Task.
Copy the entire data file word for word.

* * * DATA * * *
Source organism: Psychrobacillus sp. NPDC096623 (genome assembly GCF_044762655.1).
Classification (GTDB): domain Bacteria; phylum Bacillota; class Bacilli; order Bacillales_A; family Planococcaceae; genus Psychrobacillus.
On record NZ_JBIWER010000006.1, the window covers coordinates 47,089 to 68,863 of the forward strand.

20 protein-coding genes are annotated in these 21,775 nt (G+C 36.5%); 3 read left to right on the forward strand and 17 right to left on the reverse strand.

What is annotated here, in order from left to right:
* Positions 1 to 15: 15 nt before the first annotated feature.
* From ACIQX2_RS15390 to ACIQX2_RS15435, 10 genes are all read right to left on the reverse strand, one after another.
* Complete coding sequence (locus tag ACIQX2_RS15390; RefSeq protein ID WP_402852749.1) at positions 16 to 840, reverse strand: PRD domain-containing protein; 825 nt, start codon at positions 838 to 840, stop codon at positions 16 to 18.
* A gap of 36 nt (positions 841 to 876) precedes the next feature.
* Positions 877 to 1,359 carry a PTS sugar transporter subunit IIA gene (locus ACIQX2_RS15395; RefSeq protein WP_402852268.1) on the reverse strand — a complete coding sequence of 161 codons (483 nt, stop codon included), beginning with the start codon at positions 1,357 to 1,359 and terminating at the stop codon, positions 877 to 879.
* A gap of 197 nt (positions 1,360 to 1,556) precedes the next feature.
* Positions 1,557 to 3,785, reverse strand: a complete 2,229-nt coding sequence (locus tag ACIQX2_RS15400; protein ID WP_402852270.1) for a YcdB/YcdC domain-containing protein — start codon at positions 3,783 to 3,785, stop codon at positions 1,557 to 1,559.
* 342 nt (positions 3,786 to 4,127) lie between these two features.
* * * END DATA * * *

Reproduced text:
Source organism: Psychrobacillus sp. NPDC096623 (genome assembly GCF_044762655.1).
Classification (GTDB): domain Bacteria; phylum Bacillota; class Bacilli; order Bacillales_A; family Planococcaceae; genus Psychrobacillus.
On record NZ_JBIWER010000006.1, the window covers coordinates 47,089 to 68,863 of the forward strand.

20 protein-coding genes are annotated in these 21,775 nt (G+C 36.5%); 3 read left to right on the forward strand and 17 right to left on the reverse strand.

What is annotated here, in order from left to right:
* Positions 1 to 15: 15 nt before the first annotated feature.
* From ACIQX2_RS15390 to ACIQX2_RS15435, 10 genes are all read right to left on the reverse strand, one after another.
* Complete coding sequence (locus tag ACIQX2_RS15390; RefSeq protein ID WP_402852749.1) at positions 16 to 840, reverse strand: PRD domain-containing protein; 825 nt, start codon at positions 838 to 840, stop codon at positions 16 to 18.
* A gap of 36 nt (positions 841 to 876) precedes the next feature.
* Positions 877 to 1,359 carry a PTS sugar transporter subunit IIA gene (locus ACIQX2_RS15395; RefSeq protein WP_402852268.1) on the reverse strand — a complete coding sequence of 161 codons (483 nt, stop codon included), beginning with the start codon at positions 1,357 to 1,359 and terminating at the stop codon, positions 877 to 879.
* A gap of 197 nt (positions 1,360 to 1,556) precedes the next feature.
* Positions 1,557 to 3,785, reverse strand: a complete 2,229-nt coding sequence (locus tag ACIQX2_RS15400; protein ID WP_402852270.1) for a YcdB/YcdC domain-containing protein — start codon at positions 3,783 to 3,785, stop codon at positions 1,557 to 1,559.
* 342 nt (positions 3,786 to 4,127) lie between these two features.